Research has found a relationship between pretend play and a child’s social competence with peers. The studies that connect pretend play to all of those positive outcomes are correlational. In other words, a socially astute, competent child might be more interested in pretend play, rather than pretend play making a child more socially astute.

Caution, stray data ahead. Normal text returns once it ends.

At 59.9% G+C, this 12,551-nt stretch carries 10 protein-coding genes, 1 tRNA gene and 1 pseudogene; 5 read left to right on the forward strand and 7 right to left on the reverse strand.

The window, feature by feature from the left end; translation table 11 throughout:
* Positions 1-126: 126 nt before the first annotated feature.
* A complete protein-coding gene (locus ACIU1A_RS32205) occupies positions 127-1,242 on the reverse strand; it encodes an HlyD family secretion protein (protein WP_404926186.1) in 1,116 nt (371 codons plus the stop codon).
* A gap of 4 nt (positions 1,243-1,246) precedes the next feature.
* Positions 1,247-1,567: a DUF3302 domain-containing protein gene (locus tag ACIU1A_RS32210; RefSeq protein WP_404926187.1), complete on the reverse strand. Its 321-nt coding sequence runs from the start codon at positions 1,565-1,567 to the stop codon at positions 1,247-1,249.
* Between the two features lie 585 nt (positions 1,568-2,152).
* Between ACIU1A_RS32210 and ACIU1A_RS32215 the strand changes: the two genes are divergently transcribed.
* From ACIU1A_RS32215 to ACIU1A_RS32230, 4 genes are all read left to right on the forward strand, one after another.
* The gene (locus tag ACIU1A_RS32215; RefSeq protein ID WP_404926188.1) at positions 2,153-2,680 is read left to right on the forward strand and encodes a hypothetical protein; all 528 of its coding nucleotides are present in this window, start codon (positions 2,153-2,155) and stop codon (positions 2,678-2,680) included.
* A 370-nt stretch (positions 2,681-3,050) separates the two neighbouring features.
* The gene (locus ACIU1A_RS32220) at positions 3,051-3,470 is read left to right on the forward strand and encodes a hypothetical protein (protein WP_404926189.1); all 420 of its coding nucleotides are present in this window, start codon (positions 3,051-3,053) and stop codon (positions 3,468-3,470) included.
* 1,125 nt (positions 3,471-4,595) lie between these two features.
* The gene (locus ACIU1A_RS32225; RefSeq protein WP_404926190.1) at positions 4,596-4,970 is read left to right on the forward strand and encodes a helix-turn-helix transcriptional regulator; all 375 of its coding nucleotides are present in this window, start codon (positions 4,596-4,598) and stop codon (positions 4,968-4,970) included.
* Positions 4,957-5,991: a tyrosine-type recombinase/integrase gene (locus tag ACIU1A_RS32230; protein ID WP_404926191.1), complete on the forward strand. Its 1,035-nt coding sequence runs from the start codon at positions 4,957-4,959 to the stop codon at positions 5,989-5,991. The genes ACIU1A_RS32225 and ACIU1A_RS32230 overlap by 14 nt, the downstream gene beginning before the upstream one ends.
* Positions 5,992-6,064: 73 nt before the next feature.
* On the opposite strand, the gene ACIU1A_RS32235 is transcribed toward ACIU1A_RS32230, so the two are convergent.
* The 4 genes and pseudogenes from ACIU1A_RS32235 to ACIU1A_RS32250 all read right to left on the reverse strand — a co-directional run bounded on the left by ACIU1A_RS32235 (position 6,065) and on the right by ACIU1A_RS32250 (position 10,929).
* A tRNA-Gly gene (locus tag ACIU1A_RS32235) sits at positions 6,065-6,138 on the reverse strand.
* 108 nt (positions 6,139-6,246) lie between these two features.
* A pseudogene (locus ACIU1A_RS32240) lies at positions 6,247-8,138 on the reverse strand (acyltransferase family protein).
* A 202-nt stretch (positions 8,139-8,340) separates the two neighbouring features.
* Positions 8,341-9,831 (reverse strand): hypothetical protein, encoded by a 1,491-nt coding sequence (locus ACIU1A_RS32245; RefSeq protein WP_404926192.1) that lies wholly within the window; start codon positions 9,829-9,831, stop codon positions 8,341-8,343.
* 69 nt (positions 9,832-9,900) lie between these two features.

Through imaginary play, children are simultaneously behaving as themselves and as someone else. This gives them a change to explore the world from different perspectives, and is a feat that requires thinking about two ways of being at once, something that children may have difficulty doing in other circumstances.
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